As the 1960s began Art Blakey's Jazz Messengers were fueled by the compositions of Wayne Shorter with the front line of Shorter and Lee Morgan. In 1961, this transitioned to the last great Messengers lineup of the 1960s—and it was one of the best ever—Freddie Hubbard on trumpet, Curtis Fuller on trombone, Wayne Shorter on tenor, Cedar Walton on piano and Jymie Merritt on bass, propelled by compositions by Shorter, Fuller, Walton. The 1960s edition of the Jazz Messengers in ...

INTERVIEWS

Aaron Parks: Finding the Way to Little Big

Read "Aaron Parks: Finding the Way to Little Big" reviewed by Jiaowei Hu

"Always beginning. Often perplexed. Drawn to beauty and to the absurd. I play piano, write songs, and take pictures of doors with my phone. A bit odd." So is the pianist's own account on his website, written in a few scribbled sentences. About a decade ago, Aaron Parks created much of a stir through his debut album Invisible Cinema (Blue Note Records, 2008). In the cover image, the then new star was standing right before a closing door. Ten years ...

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Cathy Segal-Garcia: A Weaver Of Dreams

Read "Cathy Segal-Garcia: A Weaver Of Dreams" reviewed by Dan Bilawsky

Cathy Segal-Garcia's talents are vast, and her heart is warm and open. A significant presence on the Los Angeles scene, she can proudly wear many labels —"vocalist," “songwriter," “educator," and “scene maker and sustainer" among them. But when you boil Segal-Garcia down to her essence, she's simply a weaver of dreams, a starry- eyed wanderer and free spirit who, nevertheless, possesses strong artistic instincts and the organizational savvy to pull off one unique project after another. A look at a ...

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Roger Kellaway: The Many Open Minds Of Roger Kellaway

Read "The Many Open Minds Of Roger Kellaway" reviewed by Dan Bilawsky

There's not a single category that can contain the wit and wonder that is Roger Kellaway. Over the past 60 years he's put his musical stamp on film, television, pop, rock, new age, ballet, and modern classical forms, garnering awards and acclaim wherever his pen and piano work happen to fall. And let's not forget jazz. While Kellaway has played with a laundry list of notables from the aforementioned realms, his jazz résumé is no less impressive. Sonny Rollins, Clark ...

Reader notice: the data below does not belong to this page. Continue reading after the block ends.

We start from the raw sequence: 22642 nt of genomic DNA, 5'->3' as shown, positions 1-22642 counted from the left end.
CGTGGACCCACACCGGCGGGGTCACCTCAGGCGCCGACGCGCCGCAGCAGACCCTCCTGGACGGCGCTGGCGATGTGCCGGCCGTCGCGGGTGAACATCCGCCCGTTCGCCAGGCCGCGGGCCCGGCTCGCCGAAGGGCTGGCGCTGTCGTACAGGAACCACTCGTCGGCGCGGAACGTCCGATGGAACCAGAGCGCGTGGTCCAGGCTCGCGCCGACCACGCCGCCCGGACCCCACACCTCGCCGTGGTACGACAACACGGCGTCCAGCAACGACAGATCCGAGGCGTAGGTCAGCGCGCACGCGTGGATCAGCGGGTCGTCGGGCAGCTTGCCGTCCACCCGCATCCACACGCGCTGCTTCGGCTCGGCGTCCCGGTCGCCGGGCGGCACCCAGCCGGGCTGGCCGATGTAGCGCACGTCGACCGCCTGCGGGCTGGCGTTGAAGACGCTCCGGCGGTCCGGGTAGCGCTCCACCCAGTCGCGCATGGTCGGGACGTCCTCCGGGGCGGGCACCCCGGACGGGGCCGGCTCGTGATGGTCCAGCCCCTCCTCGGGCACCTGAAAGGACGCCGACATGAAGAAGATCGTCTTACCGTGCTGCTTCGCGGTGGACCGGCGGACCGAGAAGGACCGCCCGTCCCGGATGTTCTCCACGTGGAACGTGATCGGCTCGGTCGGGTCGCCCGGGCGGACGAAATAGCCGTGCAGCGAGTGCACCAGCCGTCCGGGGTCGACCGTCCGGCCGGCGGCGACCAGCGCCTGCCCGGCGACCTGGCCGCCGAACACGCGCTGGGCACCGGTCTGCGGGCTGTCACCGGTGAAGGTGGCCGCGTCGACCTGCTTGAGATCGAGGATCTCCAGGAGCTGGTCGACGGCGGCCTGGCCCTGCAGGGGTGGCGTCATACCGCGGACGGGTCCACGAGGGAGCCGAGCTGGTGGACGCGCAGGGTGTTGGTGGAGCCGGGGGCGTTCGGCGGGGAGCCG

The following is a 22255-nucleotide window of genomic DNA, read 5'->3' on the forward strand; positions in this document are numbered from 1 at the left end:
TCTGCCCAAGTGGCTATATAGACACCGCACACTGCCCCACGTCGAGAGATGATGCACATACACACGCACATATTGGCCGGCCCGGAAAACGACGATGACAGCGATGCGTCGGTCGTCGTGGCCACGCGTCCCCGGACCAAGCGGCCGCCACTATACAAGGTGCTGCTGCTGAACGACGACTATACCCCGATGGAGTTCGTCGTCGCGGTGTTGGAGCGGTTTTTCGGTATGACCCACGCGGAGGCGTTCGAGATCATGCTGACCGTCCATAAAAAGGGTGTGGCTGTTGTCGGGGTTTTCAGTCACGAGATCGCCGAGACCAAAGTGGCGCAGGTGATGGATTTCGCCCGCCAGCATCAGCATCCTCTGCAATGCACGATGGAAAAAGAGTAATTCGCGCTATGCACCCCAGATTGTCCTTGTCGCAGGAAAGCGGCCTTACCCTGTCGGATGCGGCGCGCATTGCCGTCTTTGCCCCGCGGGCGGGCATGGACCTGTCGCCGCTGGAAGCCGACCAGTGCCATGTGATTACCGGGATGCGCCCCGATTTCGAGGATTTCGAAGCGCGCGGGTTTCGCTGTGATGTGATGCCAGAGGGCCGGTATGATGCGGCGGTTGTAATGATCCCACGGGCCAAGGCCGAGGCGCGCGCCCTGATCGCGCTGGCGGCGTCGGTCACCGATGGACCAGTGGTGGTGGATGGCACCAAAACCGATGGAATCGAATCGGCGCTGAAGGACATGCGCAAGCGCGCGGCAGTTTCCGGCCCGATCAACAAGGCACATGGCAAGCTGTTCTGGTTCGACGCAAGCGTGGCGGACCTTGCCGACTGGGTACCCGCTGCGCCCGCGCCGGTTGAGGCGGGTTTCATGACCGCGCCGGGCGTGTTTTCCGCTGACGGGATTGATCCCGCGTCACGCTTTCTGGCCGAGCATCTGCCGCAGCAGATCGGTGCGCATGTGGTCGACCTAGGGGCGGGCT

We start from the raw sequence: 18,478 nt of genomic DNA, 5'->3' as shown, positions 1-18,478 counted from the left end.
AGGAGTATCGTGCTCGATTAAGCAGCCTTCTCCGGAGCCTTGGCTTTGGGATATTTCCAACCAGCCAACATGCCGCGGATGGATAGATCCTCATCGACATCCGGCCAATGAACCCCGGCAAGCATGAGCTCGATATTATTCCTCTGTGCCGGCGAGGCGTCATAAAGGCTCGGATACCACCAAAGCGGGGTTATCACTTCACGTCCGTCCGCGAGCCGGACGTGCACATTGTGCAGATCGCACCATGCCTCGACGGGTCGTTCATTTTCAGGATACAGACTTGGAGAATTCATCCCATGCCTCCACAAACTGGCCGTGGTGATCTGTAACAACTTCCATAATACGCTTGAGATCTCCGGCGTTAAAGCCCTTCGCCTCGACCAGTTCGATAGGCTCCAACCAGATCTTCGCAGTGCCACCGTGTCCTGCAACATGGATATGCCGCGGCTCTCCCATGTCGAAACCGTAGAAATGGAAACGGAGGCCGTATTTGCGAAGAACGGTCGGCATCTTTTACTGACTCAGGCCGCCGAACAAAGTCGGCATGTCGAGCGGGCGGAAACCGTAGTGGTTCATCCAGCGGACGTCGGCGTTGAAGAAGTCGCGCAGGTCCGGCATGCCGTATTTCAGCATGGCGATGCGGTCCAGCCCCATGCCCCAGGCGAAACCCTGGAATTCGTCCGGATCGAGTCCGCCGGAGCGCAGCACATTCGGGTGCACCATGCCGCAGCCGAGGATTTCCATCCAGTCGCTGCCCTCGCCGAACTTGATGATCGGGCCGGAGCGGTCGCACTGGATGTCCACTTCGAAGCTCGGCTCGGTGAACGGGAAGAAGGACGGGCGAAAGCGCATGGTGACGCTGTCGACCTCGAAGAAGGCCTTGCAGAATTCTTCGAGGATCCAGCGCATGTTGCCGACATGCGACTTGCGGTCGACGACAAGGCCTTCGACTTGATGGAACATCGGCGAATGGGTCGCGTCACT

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David S. Ware Quartet: Théâtre Garonne, 2008

Read "Théâtre Garonne, 2008" reviewed by Mark Corroto

In 2008, when this live concert was recorded, saxophonist David S. Ware was ill, but concert goers would have no idea of this fact. He has been suffering, since 1999 from kidney failure and eventually had a kidney transplant in 2009. Ware and the latest configuration of his quartet traveled to Toulouse, France, just a few weeks after recording the studio album Shakti (AUM Fidelity, 2008) in Brooklyn. By the same token, listeners of that release had no idea of ...

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Mike Murley: Taking Flight

Read "Taking Flight" reviewed by Don Phipps

Mike Murley's Taking Flight is a candlelight romance of well-chosen covers and two original compositions. At times, Murley's sax sound is slightly reminiscent of Ben Webster while, when he plays ballads, one can hear echoes of John Coltrane. In short, his sound is sweet and warm. Combining this sound with the elegant contributions of his bandmates gives the album a sophisticated appeal, like sipping a cosmopolitan in black tie at a glass bar. Eschewing a drummer, Murley's ensemble ...